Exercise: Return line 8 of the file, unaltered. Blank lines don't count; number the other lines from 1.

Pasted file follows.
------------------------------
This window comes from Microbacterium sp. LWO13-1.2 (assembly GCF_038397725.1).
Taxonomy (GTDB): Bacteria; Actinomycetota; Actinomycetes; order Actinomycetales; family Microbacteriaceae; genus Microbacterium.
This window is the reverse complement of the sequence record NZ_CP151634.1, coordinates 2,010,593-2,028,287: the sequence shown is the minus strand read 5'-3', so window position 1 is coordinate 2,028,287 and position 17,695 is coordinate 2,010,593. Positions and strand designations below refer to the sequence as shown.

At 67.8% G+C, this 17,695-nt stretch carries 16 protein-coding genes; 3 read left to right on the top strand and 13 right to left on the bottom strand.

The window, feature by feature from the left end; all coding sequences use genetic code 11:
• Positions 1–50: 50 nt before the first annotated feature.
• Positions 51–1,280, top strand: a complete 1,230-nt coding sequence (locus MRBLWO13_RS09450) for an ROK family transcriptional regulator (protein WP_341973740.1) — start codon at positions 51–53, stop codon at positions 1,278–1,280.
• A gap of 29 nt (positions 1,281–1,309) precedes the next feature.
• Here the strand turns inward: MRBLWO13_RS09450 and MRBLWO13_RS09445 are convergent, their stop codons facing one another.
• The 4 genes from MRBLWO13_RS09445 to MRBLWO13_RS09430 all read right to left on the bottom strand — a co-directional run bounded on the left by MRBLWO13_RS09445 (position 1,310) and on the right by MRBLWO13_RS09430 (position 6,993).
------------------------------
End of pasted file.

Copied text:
• A gap of 29 nt (positions 1,281–1,309) precedes the next feature.